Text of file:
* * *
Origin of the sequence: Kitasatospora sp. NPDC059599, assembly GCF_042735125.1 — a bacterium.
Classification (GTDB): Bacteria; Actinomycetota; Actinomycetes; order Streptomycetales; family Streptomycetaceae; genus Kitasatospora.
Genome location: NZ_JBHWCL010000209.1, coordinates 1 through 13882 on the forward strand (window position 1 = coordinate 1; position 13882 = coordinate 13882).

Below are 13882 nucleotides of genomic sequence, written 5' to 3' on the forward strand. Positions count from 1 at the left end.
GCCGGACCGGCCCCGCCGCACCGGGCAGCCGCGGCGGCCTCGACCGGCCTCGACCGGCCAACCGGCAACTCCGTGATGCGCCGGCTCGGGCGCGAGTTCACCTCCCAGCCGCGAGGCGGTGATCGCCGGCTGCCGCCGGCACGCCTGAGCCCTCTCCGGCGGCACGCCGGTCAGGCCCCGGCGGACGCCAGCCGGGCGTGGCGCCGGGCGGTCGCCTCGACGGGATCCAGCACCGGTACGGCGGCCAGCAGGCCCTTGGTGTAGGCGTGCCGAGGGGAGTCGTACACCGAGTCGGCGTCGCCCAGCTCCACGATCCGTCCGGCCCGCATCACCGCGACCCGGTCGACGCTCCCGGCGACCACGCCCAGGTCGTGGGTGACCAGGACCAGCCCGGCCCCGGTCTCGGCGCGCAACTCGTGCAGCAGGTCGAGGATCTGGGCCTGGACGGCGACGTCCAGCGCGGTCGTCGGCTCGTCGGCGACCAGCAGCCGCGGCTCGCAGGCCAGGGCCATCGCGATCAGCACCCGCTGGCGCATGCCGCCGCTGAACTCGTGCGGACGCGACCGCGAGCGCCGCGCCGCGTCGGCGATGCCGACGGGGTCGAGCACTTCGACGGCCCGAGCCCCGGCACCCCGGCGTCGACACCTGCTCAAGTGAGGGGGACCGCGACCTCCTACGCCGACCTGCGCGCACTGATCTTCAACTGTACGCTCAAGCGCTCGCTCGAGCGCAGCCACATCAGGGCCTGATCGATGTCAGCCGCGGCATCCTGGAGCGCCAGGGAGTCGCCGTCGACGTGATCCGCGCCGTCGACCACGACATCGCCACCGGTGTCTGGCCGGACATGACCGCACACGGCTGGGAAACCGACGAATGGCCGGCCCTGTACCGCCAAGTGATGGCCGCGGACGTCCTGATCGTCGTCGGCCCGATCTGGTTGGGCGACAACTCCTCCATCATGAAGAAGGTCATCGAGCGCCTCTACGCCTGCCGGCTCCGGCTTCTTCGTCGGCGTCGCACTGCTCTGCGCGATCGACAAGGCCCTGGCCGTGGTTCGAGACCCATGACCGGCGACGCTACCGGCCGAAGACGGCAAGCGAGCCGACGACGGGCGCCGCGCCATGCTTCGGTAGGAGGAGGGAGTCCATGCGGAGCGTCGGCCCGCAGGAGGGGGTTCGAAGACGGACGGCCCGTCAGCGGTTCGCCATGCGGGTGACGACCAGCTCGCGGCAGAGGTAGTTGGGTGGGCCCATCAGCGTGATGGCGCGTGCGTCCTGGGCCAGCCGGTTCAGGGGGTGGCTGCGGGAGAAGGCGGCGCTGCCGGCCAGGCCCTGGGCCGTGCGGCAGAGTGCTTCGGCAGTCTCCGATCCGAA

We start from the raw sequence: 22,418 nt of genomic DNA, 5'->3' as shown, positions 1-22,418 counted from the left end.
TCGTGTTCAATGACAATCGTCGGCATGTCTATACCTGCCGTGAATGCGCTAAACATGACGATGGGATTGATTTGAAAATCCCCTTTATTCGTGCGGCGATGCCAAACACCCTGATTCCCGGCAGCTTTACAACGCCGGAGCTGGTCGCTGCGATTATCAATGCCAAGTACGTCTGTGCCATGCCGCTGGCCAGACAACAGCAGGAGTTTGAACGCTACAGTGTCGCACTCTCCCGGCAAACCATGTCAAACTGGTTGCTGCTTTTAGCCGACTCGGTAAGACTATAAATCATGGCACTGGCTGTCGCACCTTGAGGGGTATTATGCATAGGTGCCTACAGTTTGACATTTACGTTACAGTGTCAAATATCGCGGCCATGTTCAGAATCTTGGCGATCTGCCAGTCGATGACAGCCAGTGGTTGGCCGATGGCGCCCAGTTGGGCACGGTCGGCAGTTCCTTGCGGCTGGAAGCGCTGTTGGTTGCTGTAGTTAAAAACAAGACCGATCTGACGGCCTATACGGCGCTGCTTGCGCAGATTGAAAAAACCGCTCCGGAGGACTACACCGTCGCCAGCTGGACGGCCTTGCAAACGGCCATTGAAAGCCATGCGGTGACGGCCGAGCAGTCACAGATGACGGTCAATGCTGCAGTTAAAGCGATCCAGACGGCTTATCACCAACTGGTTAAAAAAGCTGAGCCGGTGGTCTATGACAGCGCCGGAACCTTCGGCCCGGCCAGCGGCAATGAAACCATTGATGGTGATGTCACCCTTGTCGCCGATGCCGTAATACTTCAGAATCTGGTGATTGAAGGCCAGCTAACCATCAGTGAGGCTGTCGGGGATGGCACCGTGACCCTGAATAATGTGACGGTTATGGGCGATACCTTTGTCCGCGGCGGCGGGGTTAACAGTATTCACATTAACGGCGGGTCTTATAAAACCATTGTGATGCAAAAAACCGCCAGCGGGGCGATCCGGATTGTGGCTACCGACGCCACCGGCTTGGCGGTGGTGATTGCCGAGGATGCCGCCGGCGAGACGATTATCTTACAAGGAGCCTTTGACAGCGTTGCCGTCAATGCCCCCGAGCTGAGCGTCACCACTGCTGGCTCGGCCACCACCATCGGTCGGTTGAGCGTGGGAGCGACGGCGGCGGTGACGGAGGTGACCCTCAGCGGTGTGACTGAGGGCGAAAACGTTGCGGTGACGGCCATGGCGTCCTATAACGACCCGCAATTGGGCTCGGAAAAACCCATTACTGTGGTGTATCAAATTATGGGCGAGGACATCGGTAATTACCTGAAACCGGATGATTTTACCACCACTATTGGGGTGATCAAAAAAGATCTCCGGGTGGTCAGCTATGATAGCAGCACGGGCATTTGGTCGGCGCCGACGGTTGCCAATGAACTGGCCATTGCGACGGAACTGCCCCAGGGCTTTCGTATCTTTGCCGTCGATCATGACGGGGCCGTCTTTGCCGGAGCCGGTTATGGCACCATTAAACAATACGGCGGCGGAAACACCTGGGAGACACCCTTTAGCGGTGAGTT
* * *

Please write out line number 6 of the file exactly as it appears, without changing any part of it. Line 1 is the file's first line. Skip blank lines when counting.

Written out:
We start from the raw sequence: 22,418 nt of genomic DNA, 5'->3' as shown, positions 1-22,418 counted from the left end.